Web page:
HPC Acquisitions, Inc.

 

  Page
Report of Independent Registered Public Accounting Firm F-2
   
Consolidated Balance Sheets as of December 31, 2015 and 2014 F-3
   
Consolidated Statements of Operations for the years ended December 31, 2015 and 2014 F-4
   
Consolidated Statements of Stockholders’ Equity for the years ended December 31, 2015 and 2014 F-5
   
Consolidated Statements of Cash Flows for the years ended December 31, 2015 and 2014 F-6
   
Notes to the Consolidated Financial Statements F-7

 

 

F-1
 

 

REPORT OF REGISTERED INDEPENDENT PUBLIC ACCOUNTING FIRM

 

Board of Directors and Stockholders

HPC Acquisitions, Inc.

Plymouth, MN

 

We have audited the accompanying balance sheets of HPC Acquisitions, Inc. as of December 31, 2015 and 2014, and the related statements of operations, stockholders’ equity (deficit), and cash flows for each of the years then ended. HPC Acquisitions, Inc.’s management is responsible for these financial statements. Our responsibility is to express an opinion on these financial statements based on our audits.

 

We conducted our audits in accordance with the standards of the Public Company Accounting Oversight Board (United States). Those standards require that we plan and perform the audit to obtain reasonable assurance about whether the financial statements are free of material misstatement. The Company is not required to have, nor were we engaged to perform, an audit of its internal control over financial reporting. Our audit included consideration of internal control over financial reporting as a basis for designing audit procedures that are appropriate in the circumstances, but not for the purpose of expressing an opinion on the effectiveness of the Company’s internal control over financial reporting. Accordingly, we express no such opinion. An audit also includes examining, on a test basis, evidence supporting the amounts and disclosures in the financial statements, assessing the accounting principles used and significant estimates made by management, as well as evaluating the overall financial statement presentation. We believe that our audits provide a reasonable basis for our opinion.

 

In our opinion, the financial statements referred to above present fairly, in all material respects, the financial position of HPC Acquisitions, Inc. as of December 31, 2015 and 2014, and the results of its operations and its cash flows for each of the years then ended in conformity with accounting principles generally accepted in the United States of America.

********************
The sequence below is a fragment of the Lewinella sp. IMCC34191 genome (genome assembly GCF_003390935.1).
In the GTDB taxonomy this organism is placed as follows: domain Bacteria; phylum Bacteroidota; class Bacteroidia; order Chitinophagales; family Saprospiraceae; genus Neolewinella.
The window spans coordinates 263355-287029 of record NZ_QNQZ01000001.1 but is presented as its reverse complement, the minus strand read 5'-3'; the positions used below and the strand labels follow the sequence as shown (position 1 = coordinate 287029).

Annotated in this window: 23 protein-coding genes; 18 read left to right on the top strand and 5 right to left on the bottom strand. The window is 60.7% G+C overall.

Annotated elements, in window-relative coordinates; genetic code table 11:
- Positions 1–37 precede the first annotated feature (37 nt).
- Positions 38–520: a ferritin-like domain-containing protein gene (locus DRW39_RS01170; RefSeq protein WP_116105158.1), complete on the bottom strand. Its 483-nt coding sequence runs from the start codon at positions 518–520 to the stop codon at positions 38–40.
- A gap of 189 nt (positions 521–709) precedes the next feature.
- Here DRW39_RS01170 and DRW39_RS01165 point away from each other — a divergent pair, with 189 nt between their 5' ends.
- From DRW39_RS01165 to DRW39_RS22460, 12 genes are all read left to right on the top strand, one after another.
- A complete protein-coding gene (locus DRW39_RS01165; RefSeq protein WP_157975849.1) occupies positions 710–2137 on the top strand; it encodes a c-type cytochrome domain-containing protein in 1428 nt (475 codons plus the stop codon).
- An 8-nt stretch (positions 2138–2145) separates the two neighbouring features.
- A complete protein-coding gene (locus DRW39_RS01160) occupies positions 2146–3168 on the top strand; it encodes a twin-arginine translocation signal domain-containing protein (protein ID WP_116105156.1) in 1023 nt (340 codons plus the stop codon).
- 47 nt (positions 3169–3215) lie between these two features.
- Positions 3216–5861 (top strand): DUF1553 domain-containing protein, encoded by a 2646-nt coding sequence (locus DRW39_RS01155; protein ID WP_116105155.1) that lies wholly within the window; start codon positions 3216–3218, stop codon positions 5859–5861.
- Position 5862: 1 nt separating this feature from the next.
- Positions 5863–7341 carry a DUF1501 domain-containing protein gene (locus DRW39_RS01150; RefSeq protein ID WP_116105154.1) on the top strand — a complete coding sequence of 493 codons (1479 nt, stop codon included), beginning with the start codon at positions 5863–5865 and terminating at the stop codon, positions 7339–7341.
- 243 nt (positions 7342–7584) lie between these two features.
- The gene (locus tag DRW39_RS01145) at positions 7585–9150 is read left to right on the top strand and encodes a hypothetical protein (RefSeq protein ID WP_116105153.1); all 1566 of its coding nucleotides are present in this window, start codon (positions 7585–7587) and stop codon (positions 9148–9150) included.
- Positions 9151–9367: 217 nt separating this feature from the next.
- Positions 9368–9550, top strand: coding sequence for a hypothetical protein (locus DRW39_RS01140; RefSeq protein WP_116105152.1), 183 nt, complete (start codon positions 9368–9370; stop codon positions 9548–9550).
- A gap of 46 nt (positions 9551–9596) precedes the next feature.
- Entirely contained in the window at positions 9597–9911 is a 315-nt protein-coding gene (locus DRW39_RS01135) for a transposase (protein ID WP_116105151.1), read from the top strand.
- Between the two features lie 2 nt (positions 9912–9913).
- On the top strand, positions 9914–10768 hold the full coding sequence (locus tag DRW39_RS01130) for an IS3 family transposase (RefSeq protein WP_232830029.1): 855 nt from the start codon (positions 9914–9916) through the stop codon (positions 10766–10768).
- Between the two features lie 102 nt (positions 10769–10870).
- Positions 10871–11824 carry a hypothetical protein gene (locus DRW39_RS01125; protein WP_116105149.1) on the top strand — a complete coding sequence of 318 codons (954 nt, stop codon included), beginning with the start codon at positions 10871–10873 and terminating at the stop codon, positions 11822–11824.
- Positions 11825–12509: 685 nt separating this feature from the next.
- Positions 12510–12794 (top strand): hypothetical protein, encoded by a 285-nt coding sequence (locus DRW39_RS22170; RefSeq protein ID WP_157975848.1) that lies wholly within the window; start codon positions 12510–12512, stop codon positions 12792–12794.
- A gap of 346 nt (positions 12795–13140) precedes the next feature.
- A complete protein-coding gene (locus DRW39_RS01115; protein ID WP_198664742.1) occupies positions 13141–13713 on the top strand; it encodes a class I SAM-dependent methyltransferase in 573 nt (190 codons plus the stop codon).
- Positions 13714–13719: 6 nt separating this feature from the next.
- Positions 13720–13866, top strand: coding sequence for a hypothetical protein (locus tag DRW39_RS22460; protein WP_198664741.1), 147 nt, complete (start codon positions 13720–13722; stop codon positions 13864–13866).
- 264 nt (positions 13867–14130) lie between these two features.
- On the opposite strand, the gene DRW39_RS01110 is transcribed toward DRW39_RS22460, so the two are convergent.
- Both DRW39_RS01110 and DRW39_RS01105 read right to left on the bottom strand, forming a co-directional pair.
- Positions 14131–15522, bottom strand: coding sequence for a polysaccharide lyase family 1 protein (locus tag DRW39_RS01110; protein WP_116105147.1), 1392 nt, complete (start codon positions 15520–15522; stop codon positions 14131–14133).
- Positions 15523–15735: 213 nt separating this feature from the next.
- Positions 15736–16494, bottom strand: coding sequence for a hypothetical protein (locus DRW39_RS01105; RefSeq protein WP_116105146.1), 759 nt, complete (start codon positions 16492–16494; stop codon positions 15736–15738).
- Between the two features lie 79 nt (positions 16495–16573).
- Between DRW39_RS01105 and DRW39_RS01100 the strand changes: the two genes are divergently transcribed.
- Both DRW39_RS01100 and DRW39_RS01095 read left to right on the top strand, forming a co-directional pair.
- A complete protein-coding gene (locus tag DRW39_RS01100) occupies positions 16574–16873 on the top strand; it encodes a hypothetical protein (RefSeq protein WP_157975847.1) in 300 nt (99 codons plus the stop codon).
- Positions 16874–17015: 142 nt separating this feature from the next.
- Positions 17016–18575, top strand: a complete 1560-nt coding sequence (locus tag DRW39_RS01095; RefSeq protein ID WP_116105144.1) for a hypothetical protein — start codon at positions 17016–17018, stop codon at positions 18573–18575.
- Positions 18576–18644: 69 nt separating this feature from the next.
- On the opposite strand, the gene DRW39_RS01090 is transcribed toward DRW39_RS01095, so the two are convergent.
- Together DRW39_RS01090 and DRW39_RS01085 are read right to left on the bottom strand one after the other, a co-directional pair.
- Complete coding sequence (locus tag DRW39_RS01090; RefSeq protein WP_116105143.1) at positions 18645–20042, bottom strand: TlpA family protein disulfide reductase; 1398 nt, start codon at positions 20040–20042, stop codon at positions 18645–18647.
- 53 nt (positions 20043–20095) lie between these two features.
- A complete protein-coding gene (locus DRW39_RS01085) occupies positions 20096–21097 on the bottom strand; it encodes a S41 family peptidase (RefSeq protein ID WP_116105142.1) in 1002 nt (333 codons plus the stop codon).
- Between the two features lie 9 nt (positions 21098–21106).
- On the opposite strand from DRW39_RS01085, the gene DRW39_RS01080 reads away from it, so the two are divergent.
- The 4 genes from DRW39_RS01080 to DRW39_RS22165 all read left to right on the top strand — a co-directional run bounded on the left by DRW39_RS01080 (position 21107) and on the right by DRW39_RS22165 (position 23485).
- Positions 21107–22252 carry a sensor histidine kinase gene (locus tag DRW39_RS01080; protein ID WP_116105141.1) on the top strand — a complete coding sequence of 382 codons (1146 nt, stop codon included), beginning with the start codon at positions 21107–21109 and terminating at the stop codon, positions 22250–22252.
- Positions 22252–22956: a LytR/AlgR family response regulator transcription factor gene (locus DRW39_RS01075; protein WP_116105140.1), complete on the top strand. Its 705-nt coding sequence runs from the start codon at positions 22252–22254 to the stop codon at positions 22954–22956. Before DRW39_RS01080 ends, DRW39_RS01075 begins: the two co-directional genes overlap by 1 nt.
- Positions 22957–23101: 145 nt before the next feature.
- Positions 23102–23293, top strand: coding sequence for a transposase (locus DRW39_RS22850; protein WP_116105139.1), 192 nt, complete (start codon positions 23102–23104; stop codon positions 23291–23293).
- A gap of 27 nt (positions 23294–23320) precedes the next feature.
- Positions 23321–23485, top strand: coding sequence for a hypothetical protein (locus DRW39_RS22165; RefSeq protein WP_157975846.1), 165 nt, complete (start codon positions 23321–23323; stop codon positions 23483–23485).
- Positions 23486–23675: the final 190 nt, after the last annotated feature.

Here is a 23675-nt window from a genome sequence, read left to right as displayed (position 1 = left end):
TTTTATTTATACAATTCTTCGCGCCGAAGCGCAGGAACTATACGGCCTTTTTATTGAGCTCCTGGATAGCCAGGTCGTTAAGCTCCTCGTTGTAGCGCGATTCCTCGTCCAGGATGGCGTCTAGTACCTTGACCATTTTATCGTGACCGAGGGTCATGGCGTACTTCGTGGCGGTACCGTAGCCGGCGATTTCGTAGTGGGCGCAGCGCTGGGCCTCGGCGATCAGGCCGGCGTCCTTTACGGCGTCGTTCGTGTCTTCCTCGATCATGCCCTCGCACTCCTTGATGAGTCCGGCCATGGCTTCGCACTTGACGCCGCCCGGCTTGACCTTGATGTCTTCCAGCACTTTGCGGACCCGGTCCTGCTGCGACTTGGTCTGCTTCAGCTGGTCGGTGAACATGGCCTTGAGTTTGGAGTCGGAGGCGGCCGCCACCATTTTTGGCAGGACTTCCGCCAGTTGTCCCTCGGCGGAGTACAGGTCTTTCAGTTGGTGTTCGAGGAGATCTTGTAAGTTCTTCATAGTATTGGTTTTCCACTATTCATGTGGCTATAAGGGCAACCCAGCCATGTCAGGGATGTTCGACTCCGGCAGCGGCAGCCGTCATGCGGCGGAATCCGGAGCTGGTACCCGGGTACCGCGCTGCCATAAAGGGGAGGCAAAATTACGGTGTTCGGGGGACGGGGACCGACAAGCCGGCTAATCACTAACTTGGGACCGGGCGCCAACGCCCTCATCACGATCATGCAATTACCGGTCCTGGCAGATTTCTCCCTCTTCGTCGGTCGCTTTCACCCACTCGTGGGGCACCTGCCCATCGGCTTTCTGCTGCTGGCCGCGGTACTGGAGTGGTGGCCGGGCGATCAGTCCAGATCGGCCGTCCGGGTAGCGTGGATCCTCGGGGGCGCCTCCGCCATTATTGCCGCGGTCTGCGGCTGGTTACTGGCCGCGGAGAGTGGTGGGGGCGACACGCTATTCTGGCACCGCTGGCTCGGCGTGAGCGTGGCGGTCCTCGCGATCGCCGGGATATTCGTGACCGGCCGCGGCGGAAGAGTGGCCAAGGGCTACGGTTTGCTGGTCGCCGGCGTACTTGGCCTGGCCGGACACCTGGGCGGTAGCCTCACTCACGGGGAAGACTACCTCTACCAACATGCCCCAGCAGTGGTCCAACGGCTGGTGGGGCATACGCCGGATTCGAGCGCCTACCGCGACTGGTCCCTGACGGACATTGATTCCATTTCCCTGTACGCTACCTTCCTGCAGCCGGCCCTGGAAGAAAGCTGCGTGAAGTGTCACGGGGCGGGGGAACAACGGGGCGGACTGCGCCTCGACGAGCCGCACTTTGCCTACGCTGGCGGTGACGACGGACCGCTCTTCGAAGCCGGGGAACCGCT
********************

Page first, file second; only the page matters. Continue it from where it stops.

The accompanying financial statements have been prepared assuming that HPC Acquisitions, Inc. will continue as a going concern. As discussed in Note C to the financial statements, HPC Acquisitions, Inc. has suffered recurring losses from operations and has a net capital deficiency that raise substantial doubt about its ability to continue as a going concern. Management’s plans in regard to these matters are also described in Note C. The financial statements do not include any adjustments that might result from the outcome of this uncertainty.

 

/s/ GBH CPAs, PC

 

GBH CPAs, PC
www.gbhcpas.com
Houston, Texas
March 29, 2016

 

F-2
 

 

HPC ACQUISITIONS, INC.

BALANCE SHEETS

December 31, 2015 and 2014

 

   December 31,   December 31, 
   2015   2014 
ASSETS          
Current Assets          
Cash and cash equivalents  $78,278   $34,330 
Accounts receivable – related party   -    1,500 
Prepaid expenses   1,250    - 
           
TOTAL ASSETS  $79,528   $35,830 
           
LIABILITIES AND STOCKHOLDERS’ EQUITY (DEFICIT)          
           
Current Liabilities          
Notes payable to investors  $122,300   $122,300 
Accrued interest payable to investors   7,742    2,215 
Accounts payable - trade   2,653    21,529 
Note payable to controlling stockholder   87,352    84,173 
Accrued interest payable to controlling stockholder   24,427    19,288 
Total Liabilities   244,474    249,505 
           
Commitments and contingencies          
           
Stockholders’ Equity (Deficit)          
Preferred stock - $0.001 par value.          
10,000,000 shares authorized.          
None issued and outstanding   -    - 
Common stock - $0.001 par value.          
50,000,000 shares authorized.          
6,989,000 shares issued and outstanding,   6,989    6,989 
Additional paid-in capital   503,380    403,380 
Accumulated deficit   (675,315)   (624,044)
Total Stockholders’ Equity (Deficit)   (164,946)   (213,675)